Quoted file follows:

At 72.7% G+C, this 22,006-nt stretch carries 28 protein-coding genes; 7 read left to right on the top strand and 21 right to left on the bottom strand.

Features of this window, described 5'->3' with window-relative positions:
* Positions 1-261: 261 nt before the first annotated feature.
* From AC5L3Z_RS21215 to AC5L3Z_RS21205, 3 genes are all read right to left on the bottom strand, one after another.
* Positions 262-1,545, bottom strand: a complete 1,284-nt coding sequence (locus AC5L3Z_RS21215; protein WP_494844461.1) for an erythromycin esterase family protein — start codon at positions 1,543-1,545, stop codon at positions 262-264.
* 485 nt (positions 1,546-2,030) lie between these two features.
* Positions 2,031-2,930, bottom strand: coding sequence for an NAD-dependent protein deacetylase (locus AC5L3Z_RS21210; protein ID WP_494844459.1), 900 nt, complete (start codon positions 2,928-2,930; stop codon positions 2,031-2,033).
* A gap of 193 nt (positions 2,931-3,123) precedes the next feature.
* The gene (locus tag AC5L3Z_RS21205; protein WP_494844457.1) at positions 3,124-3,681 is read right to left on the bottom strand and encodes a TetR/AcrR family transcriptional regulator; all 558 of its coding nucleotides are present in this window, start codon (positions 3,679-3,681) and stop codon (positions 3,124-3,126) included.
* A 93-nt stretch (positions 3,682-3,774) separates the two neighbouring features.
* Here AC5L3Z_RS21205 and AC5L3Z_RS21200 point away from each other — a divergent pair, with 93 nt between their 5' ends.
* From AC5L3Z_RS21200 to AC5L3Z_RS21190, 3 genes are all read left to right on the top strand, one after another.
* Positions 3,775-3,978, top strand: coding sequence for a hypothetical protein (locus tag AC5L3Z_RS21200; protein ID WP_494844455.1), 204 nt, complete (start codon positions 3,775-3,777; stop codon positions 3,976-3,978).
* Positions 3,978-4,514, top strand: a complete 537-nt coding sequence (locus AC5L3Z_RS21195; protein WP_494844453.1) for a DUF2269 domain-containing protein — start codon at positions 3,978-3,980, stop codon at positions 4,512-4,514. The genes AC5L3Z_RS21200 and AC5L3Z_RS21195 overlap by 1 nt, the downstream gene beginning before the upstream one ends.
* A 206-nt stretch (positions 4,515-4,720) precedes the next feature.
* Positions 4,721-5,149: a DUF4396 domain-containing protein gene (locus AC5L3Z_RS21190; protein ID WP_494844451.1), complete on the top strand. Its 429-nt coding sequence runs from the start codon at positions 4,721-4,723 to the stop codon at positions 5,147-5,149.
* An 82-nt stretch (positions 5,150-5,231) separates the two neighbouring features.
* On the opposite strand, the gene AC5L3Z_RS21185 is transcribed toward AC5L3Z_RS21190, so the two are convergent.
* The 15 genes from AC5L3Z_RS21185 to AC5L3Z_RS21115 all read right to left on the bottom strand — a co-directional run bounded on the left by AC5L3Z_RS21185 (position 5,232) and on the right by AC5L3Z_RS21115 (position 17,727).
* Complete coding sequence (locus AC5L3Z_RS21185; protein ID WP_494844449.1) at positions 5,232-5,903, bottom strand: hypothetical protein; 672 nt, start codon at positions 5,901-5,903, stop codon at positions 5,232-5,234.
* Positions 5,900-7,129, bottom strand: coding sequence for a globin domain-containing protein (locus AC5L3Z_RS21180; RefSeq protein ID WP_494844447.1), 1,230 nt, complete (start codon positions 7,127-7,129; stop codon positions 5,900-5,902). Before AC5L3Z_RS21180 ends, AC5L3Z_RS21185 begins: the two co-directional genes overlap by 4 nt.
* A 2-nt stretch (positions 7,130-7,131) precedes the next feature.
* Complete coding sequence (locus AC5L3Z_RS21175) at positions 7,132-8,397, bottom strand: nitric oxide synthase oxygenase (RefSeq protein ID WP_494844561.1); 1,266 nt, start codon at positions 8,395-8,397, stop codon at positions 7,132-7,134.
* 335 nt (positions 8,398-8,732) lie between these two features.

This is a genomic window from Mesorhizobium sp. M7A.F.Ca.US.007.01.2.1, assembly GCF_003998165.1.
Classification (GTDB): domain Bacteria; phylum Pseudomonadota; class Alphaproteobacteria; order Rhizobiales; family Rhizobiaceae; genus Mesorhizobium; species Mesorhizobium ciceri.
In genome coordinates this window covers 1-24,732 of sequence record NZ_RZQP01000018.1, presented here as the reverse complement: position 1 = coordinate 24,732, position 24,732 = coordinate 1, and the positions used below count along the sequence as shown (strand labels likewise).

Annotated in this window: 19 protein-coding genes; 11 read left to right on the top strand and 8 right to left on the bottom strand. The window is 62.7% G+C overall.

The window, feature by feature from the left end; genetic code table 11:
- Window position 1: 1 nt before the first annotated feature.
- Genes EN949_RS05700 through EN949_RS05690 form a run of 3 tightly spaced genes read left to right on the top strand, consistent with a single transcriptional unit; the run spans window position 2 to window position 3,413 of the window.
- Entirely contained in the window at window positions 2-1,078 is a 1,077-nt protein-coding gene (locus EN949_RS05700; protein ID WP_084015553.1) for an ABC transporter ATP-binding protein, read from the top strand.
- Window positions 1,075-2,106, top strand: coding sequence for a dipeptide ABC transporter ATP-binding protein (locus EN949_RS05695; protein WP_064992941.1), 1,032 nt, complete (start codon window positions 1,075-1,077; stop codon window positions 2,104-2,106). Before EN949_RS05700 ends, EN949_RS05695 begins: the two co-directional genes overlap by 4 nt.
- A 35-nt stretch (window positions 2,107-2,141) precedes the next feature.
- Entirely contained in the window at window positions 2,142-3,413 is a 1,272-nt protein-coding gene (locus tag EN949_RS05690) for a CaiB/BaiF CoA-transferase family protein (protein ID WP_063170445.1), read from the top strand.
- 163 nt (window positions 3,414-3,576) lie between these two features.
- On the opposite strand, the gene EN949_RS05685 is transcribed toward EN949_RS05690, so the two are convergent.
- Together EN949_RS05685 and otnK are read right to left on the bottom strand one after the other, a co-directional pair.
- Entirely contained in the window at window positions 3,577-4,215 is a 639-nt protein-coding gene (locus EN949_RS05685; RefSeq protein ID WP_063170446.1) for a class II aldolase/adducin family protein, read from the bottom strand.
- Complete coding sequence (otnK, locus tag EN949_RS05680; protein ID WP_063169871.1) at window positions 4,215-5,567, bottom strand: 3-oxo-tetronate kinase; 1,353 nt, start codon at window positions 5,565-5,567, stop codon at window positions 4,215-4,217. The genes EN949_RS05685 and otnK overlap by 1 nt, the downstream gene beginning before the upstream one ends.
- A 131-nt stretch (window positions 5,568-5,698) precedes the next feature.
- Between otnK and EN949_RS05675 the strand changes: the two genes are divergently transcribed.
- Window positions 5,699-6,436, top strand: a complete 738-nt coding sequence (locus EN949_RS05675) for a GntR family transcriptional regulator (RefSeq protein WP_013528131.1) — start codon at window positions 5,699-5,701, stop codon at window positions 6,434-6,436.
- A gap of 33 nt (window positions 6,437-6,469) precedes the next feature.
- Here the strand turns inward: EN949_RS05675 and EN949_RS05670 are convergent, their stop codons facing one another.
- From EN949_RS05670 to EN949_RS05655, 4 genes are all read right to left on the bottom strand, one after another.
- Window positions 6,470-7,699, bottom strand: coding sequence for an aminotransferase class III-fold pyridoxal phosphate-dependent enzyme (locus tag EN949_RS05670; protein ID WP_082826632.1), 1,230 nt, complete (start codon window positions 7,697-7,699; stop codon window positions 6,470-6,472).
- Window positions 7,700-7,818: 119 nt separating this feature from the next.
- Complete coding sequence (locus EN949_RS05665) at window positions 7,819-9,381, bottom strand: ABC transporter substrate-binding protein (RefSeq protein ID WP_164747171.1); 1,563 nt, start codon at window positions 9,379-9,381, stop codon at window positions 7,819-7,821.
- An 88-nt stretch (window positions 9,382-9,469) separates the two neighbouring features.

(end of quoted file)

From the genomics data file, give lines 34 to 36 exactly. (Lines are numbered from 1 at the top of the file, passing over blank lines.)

- A 35-nt stretch (window positions 2,107-2,141) precedes the next feature.
- Entirely contained in the window at window positions 2,142-3,413 is a 1,272-nt protein-coding gene (locus tag EN949_RS05690) for a CaiB/BaiF CoA-transferase family protein (protein ID WP_063170445.1), read from the top strand.
- 163 nt (window positions 3,414-3,576) lie between these two features.